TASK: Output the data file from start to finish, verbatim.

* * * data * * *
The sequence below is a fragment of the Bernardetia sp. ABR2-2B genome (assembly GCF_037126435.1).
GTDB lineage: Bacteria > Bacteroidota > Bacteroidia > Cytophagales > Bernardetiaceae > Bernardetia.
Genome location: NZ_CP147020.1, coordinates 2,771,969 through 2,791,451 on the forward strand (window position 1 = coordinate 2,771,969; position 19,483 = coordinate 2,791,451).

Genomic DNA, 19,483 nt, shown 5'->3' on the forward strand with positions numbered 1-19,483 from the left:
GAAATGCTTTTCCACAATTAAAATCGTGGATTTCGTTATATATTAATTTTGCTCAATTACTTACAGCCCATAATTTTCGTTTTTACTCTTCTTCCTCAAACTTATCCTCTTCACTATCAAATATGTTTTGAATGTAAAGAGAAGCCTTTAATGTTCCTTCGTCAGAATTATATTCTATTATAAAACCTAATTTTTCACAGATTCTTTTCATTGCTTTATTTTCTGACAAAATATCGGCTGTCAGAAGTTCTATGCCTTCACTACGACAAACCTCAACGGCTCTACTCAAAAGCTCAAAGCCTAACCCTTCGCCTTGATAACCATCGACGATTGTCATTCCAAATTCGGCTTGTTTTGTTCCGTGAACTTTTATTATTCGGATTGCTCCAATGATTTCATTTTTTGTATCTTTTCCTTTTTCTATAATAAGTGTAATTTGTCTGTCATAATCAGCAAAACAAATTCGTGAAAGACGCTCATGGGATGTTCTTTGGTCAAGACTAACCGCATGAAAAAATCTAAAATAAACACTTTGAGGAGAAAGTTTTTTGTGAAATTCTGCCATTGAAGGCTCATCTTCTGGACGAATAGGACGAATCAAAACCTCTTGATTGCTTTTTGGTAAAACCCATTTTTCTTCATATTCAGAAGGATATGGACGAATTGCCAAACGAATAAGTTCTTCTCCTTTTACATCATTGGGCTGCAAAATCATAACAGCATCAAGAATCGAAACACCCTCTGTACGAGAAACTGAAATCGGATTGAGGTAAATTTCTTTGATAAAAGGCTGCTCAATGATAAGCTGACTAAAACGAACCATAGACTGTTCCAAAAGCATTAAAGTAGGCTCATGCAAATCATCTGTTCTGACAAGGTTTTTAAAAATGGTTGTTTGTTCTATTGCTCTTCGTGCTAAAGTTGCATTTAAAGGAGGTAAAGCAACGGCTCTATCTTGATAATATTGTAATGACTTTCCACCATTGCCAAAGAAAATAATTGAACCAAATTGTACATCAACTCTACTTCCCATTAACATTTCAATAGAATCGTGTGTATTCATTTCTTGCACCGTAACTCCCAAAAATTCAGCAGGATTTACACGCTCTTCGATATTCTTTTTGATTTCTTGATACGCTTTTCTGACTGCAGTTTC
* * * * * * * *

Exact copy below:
The sequence below is a fragment of the Bernardetia sp. ABR2-2B genome (assembly GCF_037126435.1).
GTDB lineage: Bacteria > Bacteroidota > Bacteroidia > Cytophagales > Bernardetiaceae > Bernardetia.
Genome location: NZ_CP147020.1, coordinates 2,771,969 through 2,791,451 on the forward strand (window position 1 = coordinate 2,771,969; position 19,483 = coordinate 2,791,451).

Genomic DNA, 19,483 nt, shown 5'->3' on the forward strand with positions numbered 1-19,483 from the left:
GAAATGCTTTTCCACAATTAAAATCGTGGATTTCGTTATATATTAATTTTGCTCAATTACTTACAGCCCATAATTTTCGTTTTTACTCTTCTTCCTCAAACTTATCCTCTTCACTATCAAATATGTTTTGAATGTAAAGAGAAGCCTTTAATGTTCCTTCGTCAGAATTATATTCTATTATAAAACCTAATTTTTCACAGATTCTTTTCATTGCTTTATTTTCTGACAAAATATCGGCTGTCAGAAGTTCTATGCCTTCACTACGACAAACCTCAACGGCTCTACTCAAAAGCTCAAAGCCTAACCCTTCGCCTTGATAACCATCGACGATTGTCATTCCAAATTCGGCTTGTTTTGTTCCGTGAACTTTTATTATTCGGATTGCTCCAATGATTTCATTTTTTGTATCTTTTCCTTTTTCTATAATAAGTGTAATTTGTCTGTCATAATCAGCAAAACAAATTCGTGAAAGACGCTCATGGGATGTTCTTTGGTCAAGACTAACCGCATGAAAAAATCTAAAATAAACACTTTGAGGAGAAAGTTTTTTGTGAAATTCTGCCATTGAAGGCTCATCTTCTGGACGAATAGGACGAATCAAAACCTCTTGATTGCTTTTTGGTAAAACCCATTTTTCTTCATATTCAGAAGGATATGGACGAATTGCCAAACGAATAAGTTCTTCTCCTTTTACATCATTGGGCTGCAAAATCATAACAGCATCAAGAATCGAAACACCCTCTGTACGAGAAACTGAAATCGGATTGAGGTAAATTTCTTTGATAAAAGGCTGCTCAATGATAAGCTGACTAAAACGAACCATAGACTGTTCCAAAAGCATTAAAGTAGGCTCATGCAAATCATCTGTTCTGACAAGGTTTTTAAAAATGGTTGTTTGTTCTATTGCTCTTCGTGCTAAAGTTGCATTTAAAGGAGGTAAAGCAACGGCTCTATCTTGATAATATTGTAATGACTTTCCACCATTGCCAAAGAAAATAATTGAACCAAATTGTACATCAACTCTACTTCCCATTAACATTTCAATAGAATCGTGTGTATTCATTTCTTGCACCGTAACTCCCAAAAATTCAGCAGGATTTACACGCTCTTCGATATTCTTTTTGATTTCTTGATACGCTTTTCTGACTGCAGTTTC